• sijui

    NO! NO! NO! to the eucalpytus trees!!!! It is a Trojan horse for farmers, especially the ones intended to benefit. Eucalyptus trees severly damage the watershed’s ability to rejuvinate i.e. they alter rainfall patterns and contribute to desertification. Just ask all the farmers in Nyeri, Meru etc who are feeling the effects now of large eucalyptus plantations in rainfall and surface water patterns. Water scarcity for farming is getting worse and worse. There is better and cheaper technology out there to run these factories……

    broadband wireless, Segeni does Flashcom offer a high speed service for businesses? I know they do for home use and they are cheaper than Wananchi et al right now.

  • Amused

    Great catch sijui, caused me to do some research. (http://en.wikipedia.org/wiki/Eucalyptus#_note-1) Found the following on wikipedia, “Eucalypts draw a tremendous amount of water from the soil through the process of transpiration. They have been planted (or re-planted) in some places to lower the water table ”

    I don’t think many farmers in Kenya want to lower the water table!!! Great interview Ory. Segeni, great work. It must not have been easy.

  • Good.
    Just spend a few weeks in KE and i think there are many biz ideas still undone.

    @dollar conversion
    I understand the part of tending to convert to the dollar: I was doing a project and kept “overpaying”, since my conversions kept deceiving me about the “low” cost of the services.

    @Eu trees: I have always wondered when someone with power would do something about it. I have actually witnessed a river dry up at the source. My take: the mzungu who introduced them knew what he was doing (i read malice), but my poor kenyan brothers with poor “copy and paste” mentalities have no idea what is in store for him!

  • Ory:

    Great job, as usual in delivering the goods! Excellent questions.


    I am blown away by what you have done-it is such a great example of finding an upward trend and riding it to the top! The Kenyan Diaspora remits roughly $700m/year back home to Kenya. As such, your business should continue to grow by leaps and bounds.

    Keep up the good work and I am looking forward to seeing more interviews on you!

  • Osas

    Planting Eucalyptus trees would indeed be one of the worst things to do, and would further ruin the environment. As Sijui and Toiyoi noted duly.

    Agroforestry is needed, but not of this type.


  • Thanks for the Insight to the challenges and Segeni all the best bro,
    Kenyan Pundit keep up the great work and all the best as well.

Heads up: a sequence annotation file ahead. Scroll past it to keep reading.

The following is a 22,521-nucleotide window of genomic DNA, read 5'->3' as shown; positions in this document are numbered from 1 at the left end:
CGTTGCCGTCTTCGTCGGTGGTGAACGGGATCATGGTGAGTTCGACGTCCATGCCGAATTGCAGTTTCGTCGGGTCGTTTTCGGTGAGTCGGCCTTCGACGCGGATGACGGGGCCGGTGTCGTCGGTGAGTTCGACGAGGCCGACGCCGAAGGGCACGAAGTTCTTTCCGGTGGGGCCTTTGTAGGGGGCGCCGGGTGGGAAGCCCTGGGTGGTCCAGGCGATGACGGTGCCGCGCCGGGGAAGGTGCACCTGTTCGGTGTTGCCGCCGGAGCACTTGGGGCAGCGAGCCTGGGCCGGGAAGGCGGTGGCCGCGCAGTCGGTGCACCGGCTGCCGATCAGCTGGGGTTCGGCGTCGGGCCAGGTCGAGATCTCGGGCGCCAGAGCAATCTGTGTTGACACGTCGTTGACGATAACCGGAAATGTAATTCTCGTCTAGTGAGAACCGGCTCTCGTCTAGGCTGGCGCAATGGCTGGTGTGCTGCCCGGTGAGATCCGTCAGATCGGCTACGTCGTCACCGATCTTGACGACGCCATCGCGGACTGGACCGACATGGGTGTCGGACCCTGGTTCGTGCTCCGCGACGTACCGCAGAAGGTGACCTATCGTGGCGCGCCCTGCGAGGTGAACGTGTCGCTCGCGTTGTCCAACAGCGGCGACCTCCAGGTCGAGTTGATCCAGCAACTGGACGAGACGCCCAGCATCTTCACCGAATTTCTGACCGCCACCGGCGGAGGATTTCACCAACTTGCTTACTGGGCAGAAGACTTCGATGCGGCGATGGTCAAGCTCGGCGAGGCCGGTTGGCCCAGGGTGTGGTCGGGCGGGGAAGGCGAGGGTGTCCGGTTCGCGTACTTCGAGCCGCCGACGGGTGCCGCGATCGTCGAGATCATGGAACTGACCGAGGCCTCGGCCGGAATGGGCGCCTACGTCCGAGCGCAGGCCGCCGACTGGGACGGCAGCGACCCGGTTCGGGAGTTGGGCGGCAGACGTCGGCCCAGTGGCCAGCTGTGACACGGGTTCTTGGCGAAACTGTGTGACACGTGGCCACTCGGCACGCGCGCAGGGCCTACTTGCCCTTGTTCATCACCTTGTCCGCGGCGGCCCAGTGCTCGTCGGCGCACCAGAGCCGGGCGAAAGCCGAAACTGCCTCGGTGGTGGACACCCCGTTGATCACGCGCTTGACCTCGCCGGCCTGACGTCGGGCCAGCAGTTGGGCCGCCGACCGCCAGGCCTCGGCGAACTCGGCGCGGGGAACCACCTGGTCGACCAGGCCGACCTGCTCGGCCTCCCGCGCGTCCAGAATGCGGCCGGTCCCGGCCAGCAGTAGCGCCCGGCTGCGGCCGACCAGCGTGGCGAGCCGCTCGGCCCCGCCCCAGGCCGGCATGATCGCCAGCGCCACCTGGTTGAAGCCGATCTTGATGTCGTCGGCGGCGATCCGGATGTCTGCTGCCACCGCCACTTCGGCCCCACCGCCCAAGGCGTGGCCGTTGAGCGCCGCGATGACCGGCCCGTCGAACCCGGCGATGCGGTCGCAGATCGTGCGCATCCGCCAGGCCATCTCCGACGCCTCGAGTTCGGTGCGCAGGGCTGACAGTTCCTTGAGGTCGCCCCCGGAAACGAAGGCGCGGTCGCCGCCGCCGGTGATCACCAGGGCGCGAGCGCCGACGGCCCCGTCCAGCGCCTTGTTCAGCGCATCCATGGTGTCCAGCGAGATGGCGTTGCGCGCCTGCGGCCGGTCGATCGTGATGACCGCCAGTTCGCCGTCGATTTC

Pamoja and ROAR ON!

  • alex muturi

    a study has shown that it is much better to plant eucalptus, or any other tree for that matter, than to leave the land bare. you lose more water with bare land…….

  • themperor

    I am a finance student of Strathmore University in Kenya, i enjoy your discussions and would like to share my inputs.
    I think the only way of increasing kenya’s economic growth to rival that of India other than using the youthis through developing SME financing.Most SMEs in Kenya are at the moment left vulnerable as banks and microfinance instituitions are climbing over each other to attract SMEs to obtain loans from them, which is leaving SMEs at ransom since they are not adviced on how to pay back the loans and huge interests. Utmost these SMEs borrow from one institution to pay a previous loan from another instituition, making this a vicious circle and reducing the growth potential of these SMEs.
    It is in these regards that i have registered an investment company, Networth Investment Group of Africa. It has been a trying period for me given my financial situation( broke arse student life) since i had to fork out all the registration costs (Kshs.65,000- and i still have no licence and office), i managed this through getting some 4 classmates of mine who became my business partners and shared in the costs.
    In the business we are setting out to buy out viable SMEs that are being run down by mismanagement, restructuring them into profitavility and growth then selling them to willing buyers and venture capitalists.
    We are also planning on applying for a licence to the Capital Markets Authority to operate a securities exhange secondary market for an Over-The- Counter market for SMEs where we create a portal for SMEs to obtain interest free and capital that they don’t have to pay back which they can put in their business and expand to enjoy economies of scale.
    Given my lack of experience in the financial industry, i started a Students Finance Assiciation in Strathmore University where i can get a lot of training and exposure in this industry.
    I am currently looking for angel investors who can invest in the business and add their experience and technical expertise.
    I am also requesting for guidelines and information on how to expand my knowledge in this industry.

    Bund Alexander
    -The darkest man in Africa-

  • The first time I meet this ideal from your article, so I will try to understand your topoint for it.Sometimes new way to the truth for it. ah. isn’t it?

  • This is a great interview especially for those from developing nations. I studied in the US but need to come back to a developing country, Had a hard time to start over

  • Hey there, This write-up is rather educational and fun to read. I am a huge follower on the points blogged about. I also adore reading the comments, but it appears as a great deal of readers have to stay on topic to try and add one thing on the original topic. I would also encourage all of you to bookmark this post for ones most used support to assist get the term out. Thanks